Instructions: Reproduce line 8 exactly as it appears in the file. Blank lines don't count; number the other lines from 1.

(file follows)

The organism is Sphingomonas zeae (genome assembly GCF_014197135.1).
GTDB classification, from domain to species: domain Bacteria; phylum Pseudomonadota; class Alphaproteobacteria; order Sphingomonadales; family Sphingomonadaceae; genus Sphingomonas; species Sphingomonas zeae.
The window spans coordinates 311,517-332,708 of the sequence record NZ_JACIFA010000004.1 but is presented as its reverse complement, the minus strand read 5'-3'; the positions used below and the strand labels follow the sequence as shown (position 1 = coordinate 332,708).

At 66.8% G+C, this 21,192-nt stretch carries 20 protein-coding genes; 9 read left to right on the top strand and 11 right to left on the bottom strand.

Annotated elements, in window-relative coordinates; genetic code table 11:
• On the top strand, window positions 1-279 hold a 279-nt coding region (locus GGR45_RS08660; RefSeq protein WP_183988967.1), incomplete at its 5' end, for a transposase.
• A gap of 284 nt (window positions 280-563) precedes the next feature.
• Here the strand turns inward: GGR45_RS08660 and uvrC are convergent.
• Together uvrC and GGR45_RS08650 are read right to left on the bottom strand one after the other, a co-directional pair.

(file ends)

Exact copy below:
• Here the strand turns inward: GGR45_RS08660 and uvrC are convergent.